“On an equal-weighted basis, the average mid-cap growth fund returned -1.23% and lagged by 328 basis points in 2015, much higher than the expense ratio incurred,” Rosenbluth said. “This suggests to us that unwarranted stock selections contributed to underperformance.”

Additionally, just 12% of all small-cap growth funds outperformed the S&P SmallCap 600 Index. Funds that track larger companies fared slightly better, with 51% of all large-cap growth funds outperforming the S&P 500 Growth index.

Alternatively, investors may have been better off just replicating the various asset categories and styles through relatively cheap index-based ETFs. For example, the iShares S&P 500 Growth ETF (NYSEArca: IVW) tracks the S&P 500 Growth Index and comes with a 0.18% expense ratio. The iShares S&P Mid-Cap 400 Growth ETF (NYSEArca: IJK) follows the S&P MidCap 400 Growth Index and has a 0.25% expense ratio. The iShares S&P Small-Cap 600 Growth ETF (NYSEArca: IJT) reflects the S&P SmallCap 600 Growth Index and has a 0.25% expense ratio.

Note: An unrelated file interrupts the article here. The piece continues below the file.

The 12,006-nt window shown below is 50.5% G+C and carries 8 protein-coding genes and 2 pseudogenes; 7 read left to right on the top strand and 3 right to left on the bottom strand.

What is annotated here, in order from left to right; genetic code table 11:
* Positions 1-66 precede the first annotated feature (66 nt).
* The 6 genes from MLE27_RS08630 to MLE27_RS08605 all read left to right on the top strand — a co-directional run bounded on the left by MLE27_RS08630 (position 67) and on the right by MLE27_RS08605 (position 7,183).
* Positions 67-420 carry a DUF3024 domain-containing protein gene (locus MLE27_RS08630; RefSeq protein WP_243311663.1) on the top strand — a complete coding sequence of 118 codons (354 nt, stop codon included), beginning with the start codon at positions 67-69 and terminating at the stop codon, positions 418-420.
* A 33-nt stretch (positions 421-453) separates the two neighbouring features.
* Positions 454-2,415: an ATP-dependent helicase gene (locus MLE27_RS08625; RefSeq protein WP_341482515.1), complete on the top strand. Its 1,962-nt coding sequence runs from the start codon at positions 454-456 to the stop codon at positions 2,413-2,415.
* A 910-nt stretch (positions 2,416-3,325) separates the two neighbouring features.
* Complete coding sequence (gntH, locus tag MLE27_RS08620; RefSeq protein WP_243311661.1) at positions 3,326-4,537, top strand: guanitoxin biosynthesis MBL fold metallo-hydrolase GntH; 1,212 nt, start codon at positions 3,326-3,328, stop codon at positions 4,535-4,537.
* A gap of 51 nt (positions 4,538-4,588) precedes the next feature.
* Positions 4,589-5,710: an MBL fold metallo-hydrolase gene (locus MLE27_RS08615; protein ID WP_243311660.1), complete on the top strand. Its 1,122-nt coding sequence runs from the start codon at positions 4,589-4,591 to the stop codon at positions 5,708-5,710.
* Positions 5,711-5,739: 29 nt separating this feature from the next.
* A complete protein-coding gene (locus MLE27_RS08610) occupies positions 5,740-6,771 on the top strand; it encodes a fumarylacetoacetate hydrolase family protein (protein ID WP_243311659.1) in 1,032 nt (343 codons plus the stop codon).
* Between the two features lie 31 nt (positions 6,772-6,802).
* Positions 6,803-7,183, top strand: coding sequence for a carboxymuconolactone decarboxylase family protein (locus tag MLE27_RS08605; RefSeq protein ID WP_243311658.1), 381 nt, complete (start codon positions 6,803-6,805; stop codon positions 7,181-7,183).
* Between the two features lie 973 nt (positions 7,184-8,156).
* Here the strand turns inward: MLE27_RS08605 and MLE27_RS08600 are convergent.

“In recent years, investors have been shifting assets out of actively managed U.S. equity mutual funds and into passive index mutual funds and ETFs,” Rosenbluth added. “S&P Global Market Intelligence expects the trend to continue. While there are bright spots in every investment style, the appeal of low-cost alternatives that do not take sector bets is highly compelling in our opinion.”